Lorna has traded as St. Mary’s Kitchen since December 2018, opening her restaurant in 2020, cooking the food she grew up eating, which comes with heaps of flavour inspiration stemming from her Jamaican/Indian heritage.
Lorna was taught to cook by her mother and grandmother, who insisted she watched and learned. Something she is very grateful for now. She has vivid memories of the sights and smells of beautiful home-cooked food, made with spices and herbs ground on the kitchen’s masala stone.
Lorna is passionate about all her dishes looking and tasting great, and ensuring the produce she uses is the very best that she can find. She wants each customer to leave feeling full and happy, and knowing that the food leaving her kitchen is consistently good.
She is cautiously looking forward to 2021. With so much unpredictability so far, she is just hoping she can reopen her doors to sit down guests new and old who are looking for “flava from Jamaica”.
When it comes to being a woman in the kitchen, Lorna believes that planning ahead has enabled her to work ‘smarter, not harder,’ as well as having bundles of positive energy. She has put a lot of effort into being good with her time management and it’s helped her run a successful business. For women looking to get into the industry, she simply encourages you to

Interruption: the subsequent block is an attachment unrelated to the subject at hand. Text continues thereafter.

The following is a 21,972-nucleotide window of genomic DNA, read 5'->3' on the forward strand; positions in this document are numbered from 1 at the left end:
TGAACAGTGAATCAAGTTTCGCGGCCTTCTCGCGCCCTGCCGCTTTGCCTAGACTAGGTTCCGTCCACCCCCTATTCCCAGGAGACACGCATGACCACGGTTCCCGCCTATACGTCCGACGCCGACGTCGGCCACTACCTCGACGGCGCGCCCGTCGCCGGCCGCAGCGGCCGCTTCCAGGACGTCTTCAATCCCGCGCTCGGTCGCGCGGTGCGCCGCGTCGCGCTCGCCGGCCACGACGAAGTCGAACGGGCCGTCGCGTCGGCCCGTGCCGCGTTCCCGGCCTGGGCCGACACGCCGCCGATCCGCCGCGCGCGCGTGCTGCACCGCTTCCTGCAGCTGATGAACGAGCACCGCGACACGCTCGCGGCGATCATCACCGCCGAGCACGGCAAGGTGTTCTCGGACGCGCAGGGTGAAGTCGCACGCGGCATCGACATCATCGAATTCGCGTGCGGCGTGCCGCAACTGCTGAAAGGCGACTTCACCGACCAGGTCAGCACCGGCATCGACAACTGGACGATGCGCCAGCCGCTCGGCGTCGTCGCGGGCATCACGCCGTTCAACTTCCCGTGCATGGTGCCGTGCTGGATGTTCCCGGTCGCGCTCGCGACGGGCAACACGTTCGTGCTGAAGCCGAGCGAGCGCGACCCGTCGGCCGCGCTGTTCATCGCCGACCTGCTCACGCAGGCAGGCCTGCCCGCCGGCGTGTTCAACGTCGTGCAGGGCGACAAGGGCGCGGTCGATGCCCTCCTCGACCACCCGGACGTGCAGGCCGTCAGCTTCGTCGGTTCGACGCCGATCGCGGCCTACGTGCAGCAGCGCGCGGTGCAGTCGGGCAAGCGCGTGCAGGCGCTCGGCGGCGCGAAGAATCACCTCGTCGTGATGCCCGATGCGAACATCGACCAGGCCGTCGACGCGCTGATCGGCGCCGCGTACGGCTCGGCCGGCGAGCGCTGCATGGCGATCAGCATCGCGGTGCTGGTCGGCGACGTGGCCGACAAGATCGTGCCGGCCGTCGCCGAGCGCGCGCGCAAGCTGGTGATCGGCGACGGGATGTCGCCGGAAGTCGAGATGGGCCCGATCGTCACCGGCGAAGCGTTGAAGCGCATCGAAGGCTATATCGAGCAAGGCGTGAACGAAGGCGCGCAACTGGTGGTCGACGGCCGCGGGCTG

“believe in yourself!”
Maddie Crombie – The Gallimaufry
Maddie has been the head chef at The Gallimaufry for the last four years after working for 18months as the CDP, with a CV that includes kitchens in Brighton and Auckland, New Zealand.
She is passionate about good produce, favouring suppliers that have the same love for their ingredients as she does. She believes ingredients should tell a story about their seasonality and provenance, and she knows that this is what makes them really sing on the plate.